Latin Name: Prunus nigra
Facts abour Canada Plum:
Deciduous Shrub/Small Tree
Height: 5 to 10m tall, Spread: 4 meters apart, Trunk: 25cm diameter
Location: Southern parts of Eastern Canada
Bark is gray-brown; branchlets are bright-green, becoming dark brown tinged with red
Flowers have five rounded petals, white fading to pale pink, and slightly fragrant
The fruit is an oblong-oval drupe, with a tough, thick, orange-red skin, maturing in later summer or early autumn.
Will give fruit at 6 years old on average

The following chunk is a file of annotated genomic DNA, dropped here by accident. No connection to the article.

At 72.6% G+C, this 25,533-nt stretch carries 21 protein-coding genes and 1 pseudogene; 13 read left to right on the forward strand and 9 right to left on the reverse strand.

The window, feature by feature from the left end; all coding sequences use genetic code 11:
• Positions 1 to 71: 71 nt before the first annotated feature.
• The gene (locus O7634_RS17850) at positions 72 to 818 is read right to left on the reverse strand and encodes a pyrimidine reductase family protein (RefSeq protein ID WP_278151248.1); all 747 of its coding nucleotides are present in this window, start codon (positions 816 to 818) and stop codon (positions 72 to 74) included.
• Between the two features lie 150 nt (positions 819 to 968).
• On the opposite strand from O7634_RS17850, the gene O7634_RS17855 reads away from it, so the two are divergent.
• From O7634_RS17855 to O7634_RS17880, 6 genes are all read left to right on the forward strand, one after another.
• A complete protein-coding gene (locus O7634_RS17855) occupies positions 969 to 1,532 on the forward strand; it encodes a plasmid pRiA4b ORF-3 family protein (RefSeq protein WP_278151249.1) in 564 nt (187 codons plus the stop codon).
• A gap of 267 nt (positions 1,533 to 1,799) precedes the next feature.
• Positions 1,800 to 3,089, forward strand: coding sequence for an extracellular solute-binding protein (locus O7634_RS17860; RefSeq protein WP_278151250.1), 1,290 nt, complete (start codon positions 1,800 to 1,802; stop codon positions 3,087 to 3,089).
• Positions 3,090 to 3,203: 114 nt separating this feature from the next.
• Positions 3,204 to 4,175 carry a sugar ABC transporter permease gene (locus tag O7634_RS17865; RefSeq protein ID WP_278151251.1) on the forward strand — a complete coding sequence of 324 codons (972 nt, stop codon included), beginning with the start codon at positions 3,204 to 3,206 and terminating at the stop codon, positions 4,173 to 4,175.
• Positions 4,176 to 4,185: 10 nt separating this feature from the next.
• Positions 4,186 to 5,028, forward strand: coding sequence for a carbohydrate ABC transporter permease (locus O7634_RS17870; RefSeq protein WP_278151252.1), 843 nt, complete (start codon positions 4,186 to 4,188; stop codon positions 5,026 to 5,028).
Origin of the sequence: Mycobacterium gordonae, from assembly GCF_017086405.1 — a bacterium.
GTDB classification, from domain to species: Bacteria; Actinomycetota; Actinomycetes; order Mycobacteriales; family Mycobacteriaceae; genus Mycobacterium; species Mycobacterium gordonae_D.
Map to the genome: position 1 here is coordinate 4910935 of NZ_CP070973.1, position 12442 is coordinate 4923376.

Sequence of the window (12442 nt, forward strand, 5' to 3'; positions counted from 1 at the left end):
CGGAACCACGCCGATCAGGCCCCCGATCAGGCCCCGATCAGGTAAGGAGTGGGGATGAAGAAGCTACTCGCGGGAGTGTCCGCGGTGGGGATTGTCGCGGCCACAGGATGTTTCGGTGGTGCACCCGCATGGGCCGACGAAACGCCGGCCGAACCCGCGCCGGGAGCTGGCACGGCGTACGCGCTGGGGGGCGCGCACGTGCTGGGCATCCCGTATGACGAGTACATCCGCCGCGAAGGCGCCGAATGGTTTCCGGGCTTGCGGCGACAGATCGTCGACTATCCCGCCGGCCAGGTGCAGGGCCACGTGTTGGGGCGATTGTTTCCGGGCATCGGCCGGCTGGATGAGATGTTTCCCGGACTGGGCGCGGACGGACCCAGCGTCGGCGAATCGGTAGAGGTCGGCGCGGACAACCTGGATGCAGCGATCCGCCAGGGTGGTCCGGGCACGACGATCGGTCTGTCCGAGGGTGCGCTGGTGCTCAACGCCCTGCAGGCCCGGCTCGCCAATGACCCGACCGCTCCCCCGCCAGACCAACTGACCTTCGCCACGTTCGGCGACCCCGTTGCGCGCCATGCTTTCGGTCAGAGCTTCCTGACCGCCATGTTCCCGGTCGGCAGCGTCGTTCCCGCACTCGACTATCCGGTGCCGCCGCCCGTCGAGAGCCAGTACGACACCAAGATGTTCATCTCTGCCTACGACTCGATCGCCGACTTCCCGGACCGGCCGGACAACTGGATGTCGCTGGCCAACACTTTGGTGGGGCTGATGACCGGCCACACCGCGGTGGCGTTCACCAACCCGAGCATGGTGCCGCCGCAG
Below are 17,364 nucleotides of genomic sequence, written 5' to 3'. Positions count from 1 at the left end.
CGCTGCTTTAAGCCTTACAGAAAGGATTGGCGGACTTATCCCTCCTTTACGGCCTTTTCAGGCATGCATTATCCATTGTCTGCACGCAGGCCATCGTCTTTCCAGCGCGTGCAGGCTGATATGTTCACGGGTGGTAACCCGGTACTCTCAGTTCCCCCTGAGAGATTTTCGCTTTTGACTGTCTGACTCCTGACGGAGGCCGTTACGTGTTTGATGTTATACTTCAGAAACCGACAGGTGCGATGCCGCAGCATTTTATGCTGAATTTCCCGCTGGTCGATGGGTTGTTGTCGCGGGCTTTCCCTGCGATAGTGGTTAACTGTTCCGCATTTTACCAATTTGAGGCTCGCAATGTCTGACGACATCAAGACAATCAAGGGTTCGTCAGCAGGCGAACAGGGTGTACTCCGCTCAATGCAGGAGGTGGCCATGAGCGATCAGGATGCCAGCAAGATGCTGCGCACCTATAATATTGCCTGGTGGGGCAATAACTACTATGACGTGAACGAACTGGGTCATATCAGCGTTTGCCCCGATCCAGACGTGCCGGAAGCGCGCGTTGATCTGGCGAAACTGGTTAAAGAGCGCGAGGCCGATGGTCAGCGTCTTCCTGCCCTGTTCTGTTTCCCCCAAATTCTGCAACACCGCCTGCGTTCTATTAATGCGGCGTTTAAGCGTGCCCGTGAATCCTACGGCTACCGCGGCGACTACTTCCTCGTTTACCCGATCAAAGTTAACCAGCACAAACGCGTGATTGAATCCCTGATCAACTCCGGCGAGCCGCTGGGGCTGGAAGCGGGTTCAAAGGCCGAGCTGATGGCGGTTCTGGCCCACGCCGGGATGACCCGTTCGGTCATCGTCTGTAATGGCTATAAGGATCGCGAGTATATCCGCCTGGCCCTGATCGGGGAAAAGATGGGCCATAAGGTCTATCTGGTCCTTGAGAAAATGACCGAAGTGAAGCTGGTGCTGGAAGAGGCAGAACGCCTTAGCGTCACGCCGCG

Habitat in river valleys, pasture, and along fence rows
It is also favored by many wildlife species, including birds.
Some plum trees are not self-fertile. This means that, when growing in isolation, they will not yield fruit. This problem is solved when these species are planted near a Canada plum tree, which will pollinate it. Canada plum is therefore very important in maintaining the biodiversity of the plum species.
Because plums are adaptable and hardy, they are a very popular fruit to grow in gardens, however fungal disease and rot are common and must be taken care of.
The fruit is eaten raw or cooked, and can be made into preserves and jellies.